The main female character brought to mind a couple of people I encountered during my adolescence and, as I recall, was appalled by. The setting where the action takes place, an old and very large house in a state of vast neglect and disrepair, had a personality all its own.

I think the prologue threw me off a bit. I expected at some point that the author would go back to it and all would become clear but that didn’t happen until the end. Which was fine – I was just very curious what the prologue had to do with the rest of the story. The ending was somewhat abrupt but I didn’t see it coming. (I’m not that good at guessing endings though I do try anyway!)

I'm not sure if it was because I was reading an ARC, but I had a small bit of trouble with the jump between the past and the present. There didn't seem to be enough 'separation' - one paragraph might be in the present and the next in the past. Perhaps the finished book would have more of a split between the two.

I definitely recommend this novel to anyone who enjoys suspense and twisty-type endings.

Tuesday Teasers

Tuesday Teasers is hosted by Should Be Reading. The rules are as follows:

Grab your current read and let the book fall open to a random page. Share two sentences from somewhere on that page and book that you’re getting the teaser from. Please avoid spoilers! Read the official Tuesday Teaser Rules.

My teaser this week is from A Tiny Bit Marvellous by Dawn French. From page 115:

'Dippy Dora displayed the true dimensions of her monumental ignorance at breakfast when she announced with giant confidence that she was hitherto only eating white food. She claims that she has been reliably informed (Heat Magazine, I suspect) that should one limit oneself to only a singular colour of food, one will certainly lose weight.'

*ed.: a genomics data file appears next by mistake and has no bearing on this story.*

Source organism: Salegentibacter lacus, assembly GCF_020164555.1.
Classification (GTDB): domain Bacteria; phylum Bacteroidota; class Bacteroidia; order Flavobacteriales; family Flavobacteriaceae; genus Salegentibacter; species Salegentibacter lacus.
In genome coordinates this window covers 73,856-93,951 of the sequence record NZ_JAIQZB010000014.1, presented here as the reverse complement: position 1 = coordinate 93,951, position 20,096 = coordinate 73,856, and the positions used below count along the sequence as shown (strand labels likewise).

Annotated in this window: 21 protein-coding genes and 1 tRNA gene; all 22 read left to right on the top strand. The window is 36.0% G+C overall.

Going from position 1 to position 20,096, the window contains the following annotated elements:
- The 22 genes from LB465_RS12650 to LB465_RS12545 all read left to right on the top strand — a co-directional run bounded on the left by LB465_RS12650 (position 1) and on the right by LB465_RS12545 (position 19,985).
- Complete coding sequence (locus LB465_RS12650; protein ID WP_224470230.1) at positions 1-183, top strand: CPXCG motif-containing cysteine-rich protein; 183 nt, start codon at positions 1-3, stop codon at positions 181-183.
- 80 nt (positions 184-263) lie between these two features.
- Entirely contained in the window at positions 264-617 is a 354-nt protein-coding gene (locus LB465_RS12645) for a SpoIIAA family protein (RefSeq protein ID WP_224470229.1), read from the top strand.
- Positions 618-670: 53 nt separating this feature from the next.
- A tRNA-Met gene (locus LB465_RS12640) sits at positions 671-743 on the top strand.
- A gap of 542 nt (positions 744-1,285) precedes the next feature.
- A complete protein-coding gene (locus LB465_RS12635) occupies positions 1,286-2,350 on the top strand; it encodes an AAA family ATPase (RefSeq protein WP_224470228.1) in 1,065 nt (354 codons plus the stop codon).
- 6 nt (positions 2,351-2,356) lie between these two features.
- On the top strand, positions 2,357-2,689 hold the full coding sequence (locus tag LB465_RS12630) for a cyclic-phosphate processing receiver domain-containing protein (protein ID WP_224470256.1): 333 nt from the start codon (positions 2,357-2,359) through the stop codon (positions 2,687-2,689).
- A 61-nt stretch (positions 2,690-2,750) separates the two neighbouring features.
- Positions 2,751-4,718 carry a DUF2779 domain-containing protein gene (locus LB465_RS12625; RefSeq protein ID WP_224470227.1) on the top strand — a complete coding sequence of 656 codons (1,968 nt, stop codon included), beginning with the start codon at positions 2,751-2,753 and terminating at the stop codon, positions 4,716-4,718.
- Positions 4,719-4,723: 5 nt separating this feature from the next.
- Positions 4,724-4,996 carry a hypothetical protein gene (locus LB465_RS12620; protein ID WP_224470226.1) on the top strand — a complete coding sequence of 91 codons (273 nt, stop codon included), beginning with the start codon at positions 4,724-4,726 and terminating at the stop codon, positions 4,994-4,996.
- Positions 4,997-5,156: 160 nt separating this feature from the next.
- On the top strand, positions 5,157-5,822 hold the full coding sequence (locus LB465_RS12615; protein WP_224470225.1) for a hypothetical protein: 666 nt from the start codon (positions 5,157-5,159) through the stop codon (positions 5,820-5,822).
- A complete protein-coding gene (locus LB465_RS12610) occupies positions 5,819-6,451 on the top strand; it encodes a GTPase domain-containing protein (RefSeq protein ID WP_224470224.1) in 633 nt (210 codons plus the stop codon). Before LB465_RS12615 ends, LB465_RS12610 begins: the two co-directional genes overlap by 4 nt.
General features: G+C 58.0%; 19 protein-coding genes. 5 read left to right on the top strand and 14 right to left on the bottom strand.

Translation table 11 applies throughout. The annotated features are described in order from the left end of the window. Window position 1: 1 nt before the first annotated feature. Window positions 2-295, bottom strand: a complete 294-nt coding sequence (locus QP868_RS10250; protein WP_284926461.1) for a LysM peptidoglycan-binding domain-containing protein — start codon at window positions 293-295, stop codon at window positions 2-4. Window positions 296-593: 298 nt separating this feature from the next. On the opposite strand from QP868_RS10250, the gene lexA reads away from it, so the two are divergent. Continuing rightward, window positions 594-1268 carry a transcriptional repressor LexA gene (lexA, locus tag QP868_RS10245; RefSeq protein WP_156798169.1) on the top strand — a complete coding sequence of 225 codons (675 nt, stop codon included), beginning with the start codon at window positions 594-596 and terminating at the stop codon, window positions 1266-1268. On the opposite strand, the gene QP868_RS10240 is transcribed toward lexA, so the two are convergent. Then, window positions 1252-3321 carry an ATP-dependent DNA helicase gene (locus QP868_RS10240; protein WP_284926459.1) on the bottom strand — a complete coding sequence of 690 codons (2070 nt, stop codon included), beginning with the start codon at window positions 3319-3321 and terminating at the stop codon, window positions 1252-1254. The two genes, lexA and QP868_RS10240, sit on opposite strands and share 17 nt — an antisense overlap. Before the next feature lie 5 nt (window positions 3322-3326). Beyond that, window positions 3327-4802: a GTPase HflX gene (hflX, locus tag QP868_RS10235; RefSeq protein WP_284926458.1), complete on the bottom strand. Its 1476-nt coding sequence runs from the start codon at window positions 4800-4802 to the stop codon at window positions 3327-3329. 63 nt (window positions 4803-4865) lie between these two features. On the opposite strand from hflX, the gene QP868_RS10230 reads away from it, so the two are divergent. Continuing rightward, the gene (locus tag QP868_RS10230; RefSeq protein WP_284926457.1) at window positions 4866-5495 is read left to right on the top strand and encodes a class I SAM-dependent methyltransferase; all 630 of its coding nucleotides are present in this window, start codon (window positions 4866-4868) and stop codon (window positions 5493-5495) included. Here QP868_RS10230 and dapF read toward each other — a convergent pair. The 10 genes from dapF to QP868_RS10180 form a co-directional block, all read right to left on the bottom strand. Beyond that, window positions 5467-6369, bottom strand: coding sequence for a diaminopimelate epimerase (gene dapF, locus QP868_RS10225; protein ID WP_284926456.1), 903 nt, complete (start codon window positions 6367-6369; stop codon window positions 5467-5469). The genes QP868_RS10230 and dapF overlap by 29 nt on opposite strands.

Mailbox Monday: January 10, 2011

In January, Mailbox Monday is being hosted by Rose City Reader.

I received three books in the mail last week. The first is very nice hardcover memoir written by Annie Proulx called Bird Cloud. From Simon and Schuster's website, the description reads:

"Bird Cloud" is the name Annie Proulx gave to 640 acres of Wyoming wetlands and prairie and four-hundred-foot cliffs plunging down to the North Platte River. On the day she first visited, a cloud in the shape of a bird hung in the evening sky. Proulx also saw pelicans, bald eagles, golden eagles, great blue herons, ravens, scores of bluebirds, harriers, kestrels, elk, deer and a dozen antelope. She fell in love with the land, then owned by the Nature Conservancy, and she knew what she wanted to build on it—a house in harmony with her work, her appetites and her character, a library surrounded by bedrooms and a kitchen.

Proulx's first work of nonfiction in more than twenty years, Bird Cloud is the story of designing and constructing that house—with its solar panels, Japanese soak tub, concrete floor and elk horn handles on kitchen cabinets. It is also an enthralling natural history and archaeology of the region—inhabited for millennia by Ute, Arapaho and Shoshone Indians— and a family history, going back to nineteenth-century Mississippi riverboat captains and Canadian settlers.

Proulx, a writer with extraordinary powers of observation and compassion, here turns her lens on herself. We understand how she came to be living in a house surrounded by wilderness, with shelves for thousands of books and long worktables on which to heap manuscripts, research materials and maps, and how she came to be one of the great American writers of her time. Bird Cloud is magnificent.

The other two books I received were my LT Secret Santa gifts. I'm a die-hard Margaret Atwood fan so I was very pleased to receive The Robber Bride. The second book is What Was Lost by Catherine O'Flynn. This is one of those titles that I'm sure I've seen before but I don't know where. It looks very interesting though and I'm looking forward to reading both books.

I've found that doing the annual Secret Santas are loads of fun but also a bit stressful. On the one hand it was exciting to search for and then choose a couple of books for my Santee and on the other the wait to find out if s/he would like what I chose is a bit nerve-wracking. This year was exceptionally bad in that regard since the packages of books for LT's SantaThing were quite late and even now many people are still waiting for their books to arrive!

Regardless, thanks to my Santa for choosing books that I know I will enjoy!